The parties discussed the path towards reopening the mine, operated by Barrick Nuigini (BNL), which was mothballed in April after PNG refused to extend a special mining lease (SML).
The negotiations are yet to be finalised, both parties noted on the weekend, with tax concessions among the possible sticking points.
BNL is challenging both the SML refusal and PNG's decision to award an SML to state-owned Kumul Minerals Holdings in August; and has separately sought a resolution through the World Bank's International Centre for Settlement of Investment Disputes.
Bristow flew to Port Moresby last week to discuss the terms of reopening the mine with prime minister James Marape and Enga provincial governor Sir Peter Ipatas.
"We have agreed in principle that Papua New Guinea will take a major share of equity under the new arrangements and BNL will retain operatorship and there will be a fair sharing of the economic benefits," Marape said in a joint statement following Thursday's meeting.
"I am certain that my team will be able to work with the PNG state negotiation team, led by SNT Chairman Ambassador Isaac Lupari, in finalising full commercial details," Bristow said.
Both parties then issued separate comments over the weekend.
Marape said on Facebook he appreciated Bristow and his team "who came to negotiate hard for their company but also responded well to all our core issues I could not compromise".
He said "subject to final touch ups" he had not compromised on principles including the SML remaining under Kumul, PNG would make no concessions on taxes, all outstanding legacies were not conceded and Barrick was "to phase out at an agreed time".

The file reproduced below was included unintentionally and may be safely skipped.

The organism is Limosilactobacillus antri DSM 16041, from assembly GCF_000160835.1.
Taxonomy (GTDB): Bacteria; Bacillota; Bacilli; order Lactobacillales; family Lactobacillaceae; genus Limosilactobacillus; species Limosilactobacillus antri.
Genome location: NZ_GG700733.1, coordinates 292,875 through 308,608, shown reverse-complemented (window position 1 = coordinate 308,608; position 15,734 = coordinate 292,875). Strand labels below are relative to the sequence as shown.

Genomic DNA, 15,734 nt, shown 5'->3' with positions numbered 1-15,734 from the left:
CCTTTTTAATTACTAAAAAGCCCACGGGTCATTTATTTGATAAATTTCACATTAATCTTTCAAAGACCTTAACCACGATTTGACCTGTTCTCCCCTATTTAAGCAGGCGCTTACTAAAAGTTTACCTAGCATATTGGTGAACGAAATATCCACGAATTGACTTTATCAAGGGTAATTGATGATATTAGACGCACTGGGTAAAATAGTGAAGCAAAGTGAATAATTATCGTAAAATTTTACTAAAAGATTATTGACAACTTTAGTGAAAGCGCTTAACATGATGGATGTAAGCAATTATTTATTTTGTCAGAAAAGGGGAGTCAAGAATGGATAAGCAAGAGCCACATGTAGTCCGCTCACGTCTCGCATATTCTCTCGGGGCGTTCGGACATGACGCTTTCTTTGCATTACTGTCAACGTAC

However BNL said on Saturday its position was that "all economic levers, including taxes, must be open to consideration to achieve a fair and equitable split of economic benefits".
It also maintained that SML 1 was the appropriate tenement because it possessed the 14 associated tenements for the mine to operate, a mining development contract and other permits, while SML 11 purportedly granted to Kumul had none of the above approvals, which could take years to obtain, and was "having its legitimacy challenged in the PNG courts by both BNL and landowners".
It also said the two sides had agreed any legacy issues would be limited to transgressions against law, contract or permit and disputes would be resolved under historical agreements.
Porgera is owned 47.5% by both Barrick and Zijin Mining, and 5% by the Enga provincial government and landowners.
Before withdrawing guidance, Barrick had expected its share of Porgera production to be between 240,000-270,000 ounces of gold this year.
The mine had "tier one potential but faces many challenges in the form of legacy issues and an unruly neighbourhood," Bristow had said in Barrick's 10-year production plan released earlier this year.
In Tanzania, Barrick had agreed a 50:50 split of economic benefits with the government as part of a deal to resolve issues at the three mines it acquired from Acacia Mining last year, with the new joint venture Twiga Minerals paying its maiden dividend last week.
Barrick's shares last traded towards the upper end of a one-year range, closing on Friday in Toronto at C$36.34 to capitalise it at $64.6 billion (US$49 billion).